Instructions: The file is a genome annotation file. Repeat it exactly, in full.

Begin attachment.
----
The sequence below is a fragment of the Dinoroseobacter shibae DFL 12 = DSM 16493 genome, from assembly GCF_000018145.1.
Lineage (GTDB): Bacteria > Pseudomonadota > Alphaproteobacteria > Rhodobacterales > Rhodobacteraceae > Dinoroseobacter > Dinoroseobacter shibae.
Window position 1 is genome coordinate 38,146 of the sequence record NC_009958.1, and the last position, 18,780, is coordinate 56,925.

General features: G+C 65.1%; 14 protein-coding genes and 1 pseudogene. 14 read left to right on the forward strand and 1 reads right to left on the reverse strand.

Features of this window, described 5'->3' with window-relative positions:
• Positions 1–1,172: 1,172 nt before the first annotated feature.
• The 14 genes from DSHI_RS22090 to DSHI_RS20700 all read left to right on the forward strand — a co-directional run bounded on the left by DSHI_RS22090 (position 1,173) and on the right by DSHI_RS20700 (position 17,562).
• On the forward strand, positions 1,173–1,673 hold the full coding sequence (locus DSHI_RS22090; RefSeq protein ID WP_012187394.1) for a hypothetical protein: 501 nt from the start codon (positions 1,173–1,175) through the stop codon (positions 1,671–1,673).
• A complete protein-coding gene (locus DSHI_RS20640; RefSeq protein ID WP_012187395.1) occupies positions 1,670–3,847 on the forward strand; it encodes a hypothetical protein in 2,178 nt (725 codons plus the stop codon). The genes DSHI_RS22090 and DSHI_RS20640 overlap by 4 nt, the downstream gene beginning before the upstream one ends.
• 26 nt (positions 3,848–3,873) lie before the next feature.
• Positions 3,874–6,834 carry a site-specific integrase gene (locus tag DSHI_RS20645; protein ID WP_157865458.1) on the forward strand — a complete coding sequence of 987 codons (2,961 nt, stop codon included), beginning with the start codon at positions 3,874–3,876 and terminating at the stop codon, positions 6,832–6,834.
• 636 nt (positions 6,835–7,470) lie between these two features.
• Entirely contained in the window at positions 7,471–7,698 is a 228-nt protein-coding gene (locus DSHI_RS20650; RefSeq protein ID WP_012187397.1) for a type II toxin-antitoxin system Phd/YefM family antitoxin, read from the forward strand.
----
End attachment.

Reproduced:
The sequence below is a fragment of the Dinoroseobacter shibae DFL 12 = DSM 16493 genome, from assembly GCF_000018145.1.
Lineage (GTDB): Bacteria > Pseudomonadota > Alphaproteobacteria > Rhodobacterales > Rhodobacteraceae > Dinoroseobacter > Dinoroseobacter shibae.
Window position 1 is genome coordinate 38,146 of the sequence record NC_009958.1, and the last position, 18,780, is coordinate 56,925.

General features: G+C 65.1%; 14 protein-coding genes and 1 pseudogene. 14 read left to right on the forward strand and 1 reads right to left on the reverse strand.

Features of this window, described 5'->3' with window-relative positions:
• Positions 1–1,172: 1,172 nt before the first annotated feature.
• The 14 genes from DSHI_RS22090 to DSHI_RS20700 all read left to right on the forward strand — a co-directional run bounded on the left by DSHI_RS22090 (position 1,173) and on the right by DSHI_RS20700 (position 17,562).
• On the forward strand, positions 1,173–1,673 hold the full coding sequence (locus DSHI_RS22090; RefSeq protein ID WP_012187394.1) for a hypothetical protein: 501 nt from the start codon (positions 1,173–1,175) through the stop codon (positions 1,671–1,673).
• A complete protein-coding gene (locus DSHI_RS20640; RefSeq protein ID WP_012187395.1) occupies positions 1,670–3,847 on the forward strand; it encodes a hypothetical protein in 2,178 nt (725 codons plus the stop codon). The genes DSHI_RS22090 and DSHI_RS20640 overlap by 4 nt, the downstream gene beginning before the upstream one ends.
• 26 nt (positions 3,848–3,873) lie before the next feature.
• Positions 3,874–6,834 carry a site-specific integrase gene (locus tag DSHI_RS20645; protein ID WP_157865458.1) on the forward strand — a complete coding sequence of 987 codons (2,961 nt, stop codon included), beginning with the start codon at positions 3,874–3,876 and terminating at the stop codon, positions 6,832–6,834.
• 636 nt (positions 6,835–7,470) lie between these two features.
• Entirely contained in the window at positions 7,471–7,698 is a 228-nt protein-coding gene (locus DSHI_RS20650; RefSeq protein ID WP_012187397.1) for a type II toxin-antitoxin system Phd/YefM family antitoxin, read from the forward strand.